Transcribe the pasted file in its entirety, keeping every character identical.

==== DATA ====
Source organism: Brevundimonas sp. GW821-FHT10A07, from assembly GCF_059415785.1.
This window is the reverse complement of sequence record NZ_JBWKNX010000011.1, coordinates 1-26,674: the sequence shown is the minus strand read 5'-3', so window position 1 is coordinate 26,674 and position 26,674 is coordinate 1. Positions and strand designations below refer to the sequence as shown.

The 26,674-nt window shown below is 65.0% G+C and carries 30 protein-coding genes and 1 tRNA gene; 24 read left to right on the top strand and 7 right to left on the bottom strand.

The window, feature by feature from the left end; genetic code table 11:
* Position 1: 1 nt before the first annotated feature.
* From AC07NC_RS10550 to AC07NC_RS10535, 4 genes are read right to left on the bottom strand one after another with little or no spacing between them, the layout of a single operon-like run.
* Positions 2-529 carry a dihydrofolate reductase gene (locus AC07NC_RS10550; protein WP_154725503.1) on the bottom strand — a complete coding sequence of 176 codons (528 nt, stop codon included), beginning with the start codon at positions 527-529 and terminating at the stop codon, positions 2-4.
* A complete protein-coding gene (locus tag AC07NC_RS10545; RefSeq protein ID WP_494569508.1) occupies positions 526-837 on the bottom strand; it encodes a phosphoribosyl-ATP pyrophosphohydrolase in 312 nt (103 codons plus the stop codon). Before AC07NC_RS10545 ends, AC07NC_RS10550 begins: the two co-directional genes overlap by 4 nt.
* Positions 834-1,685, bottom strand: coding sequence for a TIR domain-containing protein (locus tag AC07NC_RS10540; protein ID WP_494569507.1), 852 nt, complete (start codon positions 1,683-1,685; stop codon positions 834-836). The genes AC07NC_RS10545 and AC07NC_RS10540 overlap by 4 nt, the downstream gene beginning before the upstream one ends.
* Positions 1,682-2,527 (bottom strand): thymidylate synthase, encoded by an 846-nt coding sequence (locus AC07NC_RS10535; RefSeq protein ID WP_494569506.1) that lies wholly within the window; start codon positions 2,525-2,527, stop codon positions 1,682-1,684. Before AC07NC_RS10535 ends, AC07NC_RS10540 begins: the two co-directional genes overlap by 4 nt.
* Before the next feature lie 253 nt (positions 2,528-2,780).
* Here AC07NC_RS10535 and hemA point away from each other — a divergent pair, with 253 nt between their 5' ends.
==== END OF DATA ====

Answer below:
Source organism: Brevundimonas sp. GW821-FHT10A07, from assembly GCF_059415785.1.
This window is the reverse complement of sequence record NZ_JBWKNX010000011.1, coordinates 1-26,674: the sequence shown is the minus strand read 5'-3', so window position 1 is coordinate 26,674 and position 26,674 is coordinate 1. Positions and strand designations below refer to the sequence as shown.

The 26,674-nt window shown below is 65.0% G+C and carries 30 protein-coding genes and 1 tRNA gene; 24 read left to right on the top strand and 7 right to left on the bottom strand.

The window, feature by feature from the left end; genetic code table 11:
* Position 1: 1 nt before the first annotated feature.
* From AC07NC_RS10550 to AC07NC_RS10535, 4 genes are read right to left on the bottom strand one after another with little or no spacing between them, the layout of a single operon-like run.
* Positions 2-529 carry a dihydrofolate reductase gene (locus AC07NC_RS10550; protein WP_154725503.1) on the bottom strand — a complete coding sequence of 176 codons (528 nt, stop codon included), beginning with the start codon at positions 527-529 and terminating at the stop codon, positions 2-4.
* A complete protein-coding gene (locus tag AC07NC_RS10545; RefSeq protein ID WP_494569508.1) occupies positions 526-837 on the bottom strand; it encodes a phosphoribosyl-ATP pyrophosphohydrolase in 312 nt (103 codons plus the stop codon). Before AC07NC_RS10545 ends, AC07NC_RS10550 begins: the two co-directional genes overlap by 4 nt.
* Positions 834-1,685, bottom strand: coding sequence for a TIR domain-containing protein (locus tag AC07NC_RS10540; protein ID WP_494569507.1), 852 nt, complete (start codon positions 1,683-1,685; stop codon positions 834-836). The genes AC07NC_RS10545 and AC07NC_RS10540 overlap by 4 nt, the downstream gene beginning before the upstream one ends.
* Positions 1,682-2,527 (bottom strand): thymidylate synthase, encoded by an 846-nt coding sequence (locus AC07NC_RS10535; RefSeq protein ID WP_494569506.1) that lies wholly within the window; start codon positions 2,525-2,527, stop codon positions 1,682-1,684. Before AC07NC_RS10535 ends, AC07NC_RS10540 begins: the two co-directional genes overlap by 4 nt.
* Before the next feature lie 253 nt (positions 2,528-2,780).
* Here AC07NC_RS10535 and hemA point away from each other — a divergent pair, with 253 nt between their 5' ends.